The outbreak of the coronavirus has dealt a shock to the global economy with unprecedented speed. Following are developments Tuesday related to national and global response, the work place and the spread of the virus.
TRAVEL & LODGING: Hotels, rental cars, cruises, flights, anything associated with getting away from it all, is on hold. Quarterly numbers from airlines and the rest of the travel industry this week and last were abysmal. Job cuts have begun.
— Hyatt will begin laying off about 1,300 people next month. The hotel chain has slashed costs through pay cuts for executives as well as work and pay reductions for workers, but it has not been enough to staunch the bleeding.
— Brussels Airlines will let 25% of its workers go as part of a massive cost-cutting plan. The Lufthansa subsidiary in Belgium, which employs 4,000 people, has suspended its flights and plans to reduce its fleet from 54 to 38 aircraft as part of its restructuring.
— Ryanair will begin operating nearly 1,000 daily flights starting in July — assuming government restrictions on flights within Europe are lifted. The budget airline will restore 90% of its pre-COVID-19 route network. The airline has been operating with a skeleton schedule since mid-March, with some 30 flights daily between Ireland, the UK and Europe.
— The Transportation Department is allowing airlines to drop flights to some destinations without jeopardizing billions in federal pandemic aid. The department issued a notice Tuesday that airlines will be able to drop up to 5% of their destinations as long as at least one airline serves every U.S. airport that had airline service before March 1.
— Airline complaints have jumped from the average 1,500 per month, to more than 25,000 in March and April, according to the Transportation Department. Most of the complaints were about refunds. The department issued new refund guidelines for airlines but stopped short of demands by congressional Democrats to require cash refunds instead of ticket vouchers when customers cancel a reservation. Airlines are issuing refunds if the carrier canceled the flight.
— People in Singapore will be able to get professional haircuts or pop into the bakery Tuesday as the government loosens restrictions, three weeks before a partial lockdown ends. Barbers and hairdressers, food manufacturers and outlets as well as laundry shops are among select businesses that can open their doors under strict rules.
— Britain’s Treasury chief extended a job retention plan to the end of October, but said that from August the government might pay less than the current 80% of workers’ salaries as it grapples with the COVID-19 pandemic.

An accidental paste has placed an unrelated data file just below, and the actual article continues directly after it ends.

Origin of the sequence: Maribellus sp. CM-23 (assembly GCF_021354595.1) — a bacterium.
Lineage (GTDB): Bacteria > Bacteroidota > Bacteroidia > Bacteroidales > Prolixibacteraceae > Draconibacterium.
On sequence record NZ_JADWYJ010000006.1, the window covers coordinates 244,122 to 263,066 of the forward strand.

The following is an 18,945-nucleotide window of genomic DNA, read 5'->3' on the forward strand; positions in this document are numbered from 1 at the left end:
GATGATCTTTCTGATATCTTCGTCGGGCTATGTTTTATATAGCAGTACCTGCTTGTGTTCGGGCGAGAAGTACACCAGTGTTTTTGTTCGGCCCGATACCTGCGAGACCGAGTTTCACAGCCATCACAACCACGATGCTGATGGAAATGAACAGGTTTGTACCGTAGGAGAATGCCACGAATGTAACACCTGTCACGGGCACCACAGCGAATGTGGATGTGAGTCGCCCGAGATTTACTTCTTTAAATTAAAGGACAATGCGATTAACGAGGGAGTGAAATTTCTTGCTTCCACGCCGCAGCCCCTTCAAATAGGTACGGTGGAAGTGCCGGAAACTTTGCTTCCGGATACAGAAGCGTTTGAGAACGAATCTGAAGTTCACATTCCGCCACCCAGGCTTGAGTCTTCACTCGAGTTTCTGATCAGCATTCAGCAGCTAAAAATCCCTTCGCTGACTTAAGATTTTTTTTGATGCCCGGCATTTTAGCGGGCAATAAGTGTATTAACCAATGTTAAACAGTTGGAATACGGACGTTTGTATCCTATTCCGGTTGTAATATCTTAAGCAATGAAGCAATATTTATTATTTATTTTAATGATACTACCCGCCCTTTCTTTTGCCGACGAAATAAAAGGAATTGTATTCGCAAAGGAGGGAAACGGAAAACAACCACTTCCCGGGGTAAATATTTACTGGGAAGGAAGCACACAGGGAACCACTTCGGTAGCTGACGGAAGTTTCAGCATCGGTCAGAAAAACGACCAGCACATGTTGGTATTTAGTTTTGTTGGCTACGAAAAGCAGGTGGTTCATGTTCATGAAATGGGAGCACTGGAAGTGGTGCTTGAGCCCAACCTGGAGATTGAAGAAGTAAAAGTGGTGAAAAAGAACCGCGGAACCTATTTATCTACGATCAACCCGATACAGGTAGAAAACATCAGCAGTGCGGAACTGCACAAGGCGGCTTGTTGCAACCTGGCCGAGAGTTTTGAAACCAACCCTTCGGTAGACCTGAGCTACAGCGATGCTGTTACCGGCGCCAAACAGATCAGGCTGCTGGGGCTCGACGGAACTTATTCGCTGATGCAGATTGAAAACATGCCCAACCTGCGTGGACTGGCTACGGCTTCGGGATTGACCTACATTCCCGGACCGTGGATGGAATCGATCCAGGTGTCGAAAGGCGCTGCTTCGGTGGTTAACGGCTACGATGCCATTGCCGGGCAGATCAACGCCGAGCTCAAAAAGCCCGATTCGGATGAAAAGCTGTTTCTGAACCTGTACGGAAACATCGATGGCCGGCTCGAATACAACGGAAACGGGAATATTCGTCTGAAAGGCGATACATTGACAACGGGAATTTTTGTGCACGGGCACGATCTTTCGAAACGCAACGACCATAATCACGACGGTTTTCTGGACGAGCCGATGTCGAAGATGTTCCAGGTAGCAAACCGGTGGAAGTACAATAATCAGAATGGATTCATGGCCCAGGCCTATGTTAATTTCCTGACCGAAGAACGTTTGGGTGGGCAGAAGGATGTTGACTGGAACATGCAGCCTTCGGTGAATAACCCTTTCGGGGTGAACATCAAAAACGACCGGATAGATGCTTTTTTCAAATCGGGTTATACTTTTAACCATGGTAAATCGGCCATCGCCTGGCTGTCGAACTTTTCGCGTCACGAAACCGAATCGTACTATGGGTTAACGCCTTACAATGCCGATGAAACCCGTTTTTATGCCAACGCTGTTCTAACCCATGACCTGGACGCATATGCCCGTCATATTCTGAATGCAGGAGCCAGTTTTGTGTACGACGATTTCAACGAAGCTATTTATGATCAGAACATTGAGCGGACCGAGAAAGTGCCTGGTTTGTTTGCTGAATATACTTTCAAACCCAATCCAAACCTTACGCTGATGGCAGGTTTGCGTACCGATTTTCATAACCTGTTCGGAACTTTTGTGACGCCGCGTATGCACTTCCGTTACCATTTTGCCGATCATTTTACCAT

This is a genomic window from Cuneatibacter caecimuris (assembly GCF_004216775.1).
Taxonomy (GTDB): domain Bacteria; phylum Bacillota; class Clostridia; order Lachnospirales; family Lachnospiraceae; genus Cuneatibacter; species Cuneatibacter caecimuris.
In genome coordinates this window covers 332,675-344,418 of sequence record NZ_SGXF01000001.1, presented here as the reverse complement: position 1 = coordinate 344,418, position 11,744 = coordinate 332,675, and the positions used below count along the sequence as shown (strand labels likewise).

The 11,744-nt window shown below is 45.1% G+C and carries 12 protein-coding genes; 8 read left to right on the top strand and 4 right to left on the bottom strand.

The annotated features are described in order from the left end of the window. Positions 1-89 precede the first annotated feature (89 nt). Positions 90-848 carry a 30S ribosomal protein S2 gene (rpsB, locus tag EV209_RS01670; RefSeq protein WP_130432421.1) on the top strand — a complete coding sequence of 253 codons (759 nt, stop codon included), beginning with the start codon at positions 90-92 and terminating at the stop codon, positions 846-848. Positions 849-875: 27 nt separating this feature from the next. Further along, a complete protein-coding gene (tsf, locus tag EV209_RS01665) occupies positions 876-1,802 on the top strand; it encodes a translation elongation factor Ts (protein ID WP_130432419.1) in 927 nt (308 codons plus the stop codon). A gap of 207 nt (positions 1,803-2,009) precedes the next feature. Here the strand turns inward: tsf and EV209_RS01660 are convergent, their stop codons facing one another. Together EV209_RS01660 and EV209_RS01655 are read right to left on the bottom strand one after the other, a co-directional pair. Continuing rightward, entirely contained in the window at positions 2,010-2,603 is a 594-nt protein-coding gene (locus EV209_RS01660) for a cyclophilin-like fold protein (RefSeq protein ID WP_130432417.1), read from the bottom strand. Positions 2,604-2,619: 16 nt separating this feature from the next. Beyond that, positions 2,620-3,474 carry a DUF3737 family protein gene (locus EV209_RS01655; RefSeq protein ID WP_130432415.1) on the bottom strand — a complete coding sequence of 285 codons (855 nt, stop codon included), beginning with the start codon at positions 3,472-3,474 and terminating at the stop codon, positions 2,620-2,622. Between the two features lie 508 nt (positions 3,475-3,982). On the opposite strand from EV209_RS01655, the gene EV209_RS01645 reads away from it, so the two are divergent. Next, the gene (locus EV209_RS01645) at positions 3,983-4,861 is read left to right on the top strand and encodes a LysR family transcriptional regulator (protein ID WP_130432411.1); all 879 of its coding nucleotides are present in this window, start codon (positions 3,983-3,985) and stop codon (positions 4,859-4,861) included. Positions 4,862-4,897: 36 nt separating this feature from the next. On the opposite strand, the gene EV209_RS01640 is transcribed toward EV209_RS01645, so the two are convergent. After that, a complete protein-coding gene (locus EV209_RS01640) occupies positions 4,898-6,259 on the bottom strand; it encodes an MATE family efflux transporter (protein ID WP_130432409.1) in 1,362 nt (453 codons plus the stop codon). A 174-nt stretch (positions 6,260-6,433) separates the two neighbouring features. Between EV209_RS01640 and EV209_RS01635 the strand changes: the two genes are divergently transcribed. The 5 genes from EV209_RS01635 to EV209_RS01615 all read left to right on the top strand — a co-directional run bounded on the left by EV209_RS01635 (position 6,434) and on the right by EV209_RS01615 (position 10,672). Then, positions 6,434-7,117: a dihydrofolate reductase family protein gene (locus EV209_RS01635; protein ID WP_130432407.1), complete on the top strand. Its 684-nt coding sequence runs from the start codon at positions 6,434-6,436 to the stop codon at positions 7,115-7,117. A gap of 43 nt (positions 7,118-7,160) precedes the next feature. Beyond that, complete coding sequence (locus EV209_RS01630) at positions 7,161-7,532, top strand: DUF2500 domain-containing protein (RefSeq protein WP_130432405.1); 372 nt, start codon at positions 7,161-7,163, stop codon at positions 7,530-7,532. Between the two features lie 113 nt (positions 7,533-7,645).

Rishi Sunak told the House of Commons on Tuesday that he wouldn’t give up on people who relied on the program — an unprecedented intervention to keep people in work amid the crisis. He said 7.5 million jobs had been furloughed — jobs that would have been lost if not for the program.
WHOPPERS, DRUMSTICKS & DOUGHNUTS: The risk to a restaurant’s survival in many places depends on how heavily it depends on a dining room. Fast-food chains, while damaged, have transitioned to takeout, delivery and drive-thru.
— The company that owns Burger King, Popeyes and Tim Hortons has reopened nearly 1,000 dining rooms in North America with new restrictions, and efforts to reopen fully are ongoing.
Restaurant Brands International CEO Jose Cil said in a letter Tuesday that the company is offering contactless service at most restaurants. Tables are spaced in dining rooms and will be, along with chairs, sanitized after every use. Self-serve soda fountains will not be available. Employees will have temperatures checked at the start of the shift and all are wearing masks and gloves.
— According to a check at 80 of the top 100 U.S. online retailers, sales of pajamas rose 143% between March and April. Falling are sales of pants, down 13%, and bras down 12%, according to Adobe Analytics.
MARKETS: — Stocks are mixed in tentative on Wall Street Tuesday, as investors wait to see how well the lifting of lockdowns around the world goes.
LAST LAUGH: Peloton Interactive Inc. began trending late last year and not in the way any company would desire. A commercial for Peloton was described as “dystopian,” and “sexist," and the blowback was so severe, shares of the company plunged. What a difference a pandemic makes. In a regulatory filing Tuesday, Peloton said it's topped 1 million aggregate connected fitness subscribers during lockdown.